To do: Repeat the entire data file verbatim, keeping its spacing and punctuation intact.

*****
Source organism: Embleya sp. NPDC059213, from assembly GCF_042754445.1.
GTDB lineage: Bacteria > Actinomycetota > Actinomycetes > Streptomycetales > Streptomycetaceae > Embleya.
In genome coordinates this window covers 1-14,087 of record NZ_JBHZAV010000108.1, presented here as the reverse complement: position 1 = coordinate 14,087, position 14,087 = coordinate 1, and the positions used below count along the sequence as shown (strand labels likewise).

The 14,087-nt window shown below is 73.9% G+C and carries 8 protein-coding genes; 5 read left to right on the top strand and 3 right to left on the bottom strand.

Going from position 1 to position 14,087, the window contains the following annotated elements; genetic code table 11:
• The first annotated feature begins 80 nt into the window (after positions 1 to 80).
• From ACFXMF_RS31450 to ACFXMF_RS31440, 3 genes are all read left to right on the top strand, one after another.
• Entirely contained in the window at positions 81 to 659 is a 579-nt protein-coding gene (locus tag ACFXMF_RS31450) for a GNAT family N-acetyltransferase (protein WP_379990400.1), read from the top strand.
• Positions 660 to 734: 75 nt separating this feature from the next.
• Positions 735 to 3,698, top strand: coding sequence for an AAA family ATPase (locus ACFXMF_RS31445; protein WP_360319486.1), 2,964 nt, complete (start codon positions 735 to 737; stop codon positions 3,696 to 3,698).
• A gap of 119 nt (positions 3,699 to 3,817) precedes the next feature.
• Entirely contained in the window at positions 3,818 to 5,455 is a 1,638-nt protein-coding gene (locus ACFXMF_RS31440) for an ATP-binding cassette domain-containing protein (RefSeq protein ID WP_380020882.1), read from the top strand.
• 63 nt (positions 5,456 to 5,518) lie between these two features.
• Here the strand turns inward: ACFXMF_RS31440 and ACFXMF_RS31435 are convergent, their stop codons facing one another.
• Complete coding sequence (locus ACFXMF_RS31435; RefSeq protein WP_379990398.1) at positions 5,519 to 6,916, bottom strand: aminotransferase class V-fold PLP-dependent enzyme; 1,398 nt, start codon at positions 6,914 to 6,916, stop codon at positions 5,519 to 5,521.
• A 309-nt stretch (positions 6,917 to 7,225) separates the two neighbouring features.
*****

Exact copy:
Source organism: Embleya sp. NPDC059213, from assembly GCF_042754445.1.
GTDB lineage: Bacteria > Actinomycetota > Actinomycetes > Streptomycetales > Streptomycetaceae > Embleya.
In genome coordinates this window covers 1-14,087 of record NZ_JBHZAV010000108.1, presented here as the reverse complement: position 1 = coordinate 14,087, position 14,087 = coordinate 1, and the positions used below count along the sequence as shown (strand labels likewise).

The 14,087-nt window shown below is 73.9% G+C and carries 8 protein-coding genes; 5 read left to right on the top strand and 3 right to left on the bottom strand.

Going from position 1 to position 14,087, the window contains the following annotated elements; genetic code table 11:
• The first annotated feature begins 80 nt into the window (after positions 1 to 80).
• From ACFXMF_RS31450 to ACFXMF_RS31440, 3 genes are all read left to right on the top strand, one after another.
• Entirely contained in the window at positions 81 to 659 is a 579-nt protein-coding gene (locus tag ACFXMF_RS31450) for a GNAT family N-acetyltransferase (protein WP_379990400.1), read from the top strand.
• Positions 660 to 734: 75 nt separating this feature from the next.
• Positions 735 to 3,698, top strand: coding sequence for an AAA family ATPase (locus ACFXMF_RS31445; protein WP_360319486.1), 2,964 nt, complete (start codon positions 735 to 737; stop codon positions 3,696 to 3,698).
• A gap of 119 nt (positions 3,699 to 3,817) precedes the next feature.
• Entirely contained in the window at positions 3,818 to 5,455 is a 1,638-nt protein-coding gene (locus ACFXMF_RS31440) for an ATP-binding cassette domain-containing protein (RefSeq protein ID WP_380020882.1), read from the top strand.
• 63 nt (positions 5,456 to 5,518) lie between these two features.
• Here the strand turns inward: ACFXMF_RS31440 and ACFXMF_RS31435 are convergent, their stop codons facing one another.
• Complete coding sequence (locus ACFXMF_RS31435; RefSeq protein WP_379990398.1) at positions 5,519 to 6,916, bottom strand: aminotransferase class V-fold PLP-dependent enzyme; 1,398 nt, start codon at positions 6,914 to 6,916, stop codon at positions 5,519 to 5,521.
• A 309-nt stretch (positions 6,917 to 7,225) separates the two neighbouring features.